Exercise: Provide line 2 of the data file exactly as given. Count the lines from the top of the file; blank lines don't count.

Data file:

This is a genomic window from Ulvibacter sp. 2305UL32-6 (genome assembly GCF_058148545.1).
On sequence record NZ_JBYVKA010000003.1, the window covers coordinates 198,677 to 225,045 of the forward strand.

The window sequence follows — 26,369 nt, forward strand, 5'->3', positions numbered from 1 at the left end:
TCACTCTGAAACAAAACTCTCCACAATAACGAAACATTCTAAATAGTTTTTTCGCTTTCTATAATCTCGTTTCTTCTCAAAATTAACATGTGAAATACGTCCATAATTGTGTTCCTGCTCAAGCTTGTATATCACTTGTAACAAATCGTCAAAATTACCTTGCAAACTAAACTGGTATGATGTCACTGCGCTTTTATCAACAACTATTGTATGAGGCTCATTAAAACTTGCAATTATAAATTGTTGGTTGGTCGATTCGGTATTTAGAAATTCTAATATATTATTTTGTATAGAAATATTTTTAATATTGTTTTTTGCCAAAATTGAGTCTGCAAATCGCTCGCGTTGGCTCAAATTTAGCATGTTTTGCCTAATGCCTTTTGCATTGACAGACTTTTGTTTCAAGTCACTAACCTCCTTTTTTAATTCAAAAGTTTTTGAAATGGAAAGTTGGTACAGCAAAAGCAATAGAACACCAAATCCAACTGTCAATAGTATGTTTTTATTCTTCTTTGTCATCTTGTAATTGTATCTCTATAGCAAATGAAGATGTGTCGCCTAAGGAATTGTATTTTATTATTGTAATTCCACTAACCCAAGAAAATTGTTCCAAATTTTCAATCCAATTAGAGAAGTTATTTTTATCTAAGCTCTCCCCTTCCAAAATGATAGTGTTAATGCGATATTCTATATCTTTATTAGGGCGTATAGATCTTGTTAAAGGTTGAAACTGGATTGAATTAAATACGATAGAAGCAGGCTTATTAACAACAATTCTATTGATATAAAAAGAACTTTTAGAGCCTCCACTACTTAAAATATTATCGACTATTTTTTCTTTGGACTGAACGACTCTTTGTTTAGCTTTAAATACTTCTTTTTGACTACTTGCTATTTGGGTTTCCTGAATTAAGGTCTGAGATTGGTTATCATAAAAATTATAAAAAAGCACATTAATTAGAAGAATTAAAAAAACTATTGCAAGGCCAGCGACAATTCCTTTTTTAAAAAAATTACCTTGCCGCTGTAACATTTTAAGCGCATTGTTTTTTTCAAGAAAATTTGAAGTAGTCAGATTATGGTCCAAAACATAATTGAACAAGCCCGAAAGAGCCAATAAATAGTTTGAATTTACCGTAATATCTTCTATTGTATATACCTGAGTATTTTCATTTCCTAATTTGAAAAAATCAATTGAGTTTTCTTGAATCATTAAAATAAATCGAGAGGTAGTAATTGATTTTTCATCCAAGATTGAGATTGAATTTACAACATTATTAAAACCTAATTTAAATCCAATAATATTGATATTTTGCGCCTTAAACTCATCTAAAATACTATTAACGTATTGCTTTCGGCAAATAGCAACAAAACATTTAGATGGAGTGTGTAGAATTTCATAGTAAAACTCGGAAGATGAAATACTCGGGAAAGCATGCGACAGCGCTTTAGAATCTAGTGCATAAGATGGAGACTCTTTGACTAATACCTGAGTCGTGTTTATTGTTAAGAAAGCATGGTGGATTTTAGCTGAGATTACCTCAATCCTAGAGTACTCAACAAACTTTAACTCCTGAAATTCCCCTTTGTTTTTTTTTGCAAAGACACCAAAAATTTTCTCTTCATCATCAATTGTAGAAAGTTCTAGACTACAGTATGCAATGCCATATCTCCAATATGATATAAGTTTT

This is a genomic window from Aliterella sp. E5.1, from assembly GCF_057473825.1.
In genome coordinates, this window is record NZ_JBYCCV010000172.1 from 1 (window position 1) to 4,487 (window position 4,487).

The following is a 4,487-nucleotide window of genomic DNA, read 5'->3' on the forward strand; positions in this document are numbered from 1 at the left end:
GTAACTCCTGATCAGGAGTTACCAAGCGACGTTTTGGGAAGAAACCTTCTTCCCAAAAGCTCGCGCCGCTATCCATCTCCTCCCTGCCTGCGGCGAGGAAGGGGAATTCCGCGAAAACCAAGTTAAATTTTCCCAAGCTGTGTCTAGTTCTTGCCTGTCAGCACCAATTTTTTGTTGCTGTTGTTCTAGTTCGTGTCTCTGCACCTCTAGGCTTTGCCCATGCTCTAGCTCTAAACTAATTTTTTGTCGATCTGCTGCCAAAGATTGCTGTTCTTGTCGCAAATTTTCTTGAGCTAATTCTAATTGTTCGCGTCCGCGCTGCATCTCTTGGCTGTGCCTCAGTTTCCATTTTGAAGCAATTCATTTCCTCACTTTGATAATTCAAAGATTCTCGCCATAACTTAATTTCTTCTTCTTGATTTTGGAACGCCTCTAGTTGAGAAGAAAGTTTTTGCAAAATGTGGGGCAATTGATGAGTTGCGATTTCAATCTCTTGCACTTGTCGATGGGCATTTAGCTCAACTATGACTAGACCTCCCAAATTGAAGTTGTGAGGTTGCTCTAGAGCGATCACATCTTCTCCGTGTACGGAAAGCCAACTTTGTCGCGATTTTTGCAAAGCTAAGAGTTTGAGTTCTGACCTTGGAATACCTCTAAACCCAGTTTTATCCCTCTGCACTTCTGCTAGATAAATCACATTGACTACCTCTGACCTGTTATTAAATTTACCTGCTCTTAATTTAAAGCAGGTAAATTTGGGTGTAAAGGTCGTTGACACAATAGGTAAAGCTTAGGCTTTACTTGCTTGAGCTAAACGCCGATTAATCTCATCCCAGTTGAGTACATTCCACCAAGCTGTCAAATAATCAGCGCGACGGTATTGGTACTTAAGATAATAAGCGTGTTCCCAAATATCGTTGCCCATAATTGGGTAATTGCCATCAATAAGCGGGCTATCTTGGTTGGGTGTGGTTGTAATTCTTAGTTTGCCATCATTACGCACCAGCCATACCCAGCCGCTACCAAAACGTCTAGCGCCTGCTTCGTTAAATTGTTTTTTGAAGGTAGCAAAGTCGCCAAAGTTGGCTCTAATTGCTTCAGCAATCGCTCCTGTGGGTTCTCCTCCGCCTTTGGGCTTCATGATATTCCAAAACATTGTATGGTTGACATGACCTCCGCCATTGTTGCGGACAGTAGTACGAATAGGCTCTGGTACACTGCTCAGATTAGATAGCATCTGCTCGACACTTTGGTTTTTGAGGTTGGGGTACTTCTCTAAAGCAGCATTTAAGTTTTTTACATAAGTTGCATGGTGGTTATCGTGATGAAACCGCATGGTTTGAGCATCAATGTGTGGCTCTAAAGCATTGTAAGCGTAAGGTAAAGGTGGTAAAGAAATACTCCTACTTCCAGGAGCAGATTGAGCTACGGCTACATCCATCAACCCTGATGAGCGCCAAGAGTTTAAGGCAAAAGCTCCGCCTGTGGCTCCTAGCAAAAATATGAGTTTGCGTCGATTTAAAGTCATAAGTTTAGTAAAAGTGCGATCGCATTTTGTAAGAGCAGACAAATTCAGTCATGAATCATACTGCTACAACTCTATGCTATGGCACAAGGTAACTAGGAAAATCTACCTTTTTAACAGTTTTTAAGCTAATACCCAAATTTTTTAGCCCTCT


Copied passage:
On sequence record NZ_JBYVKA010000003.1, the window covers coordinates 198,677 to 225,045 of the forward strand.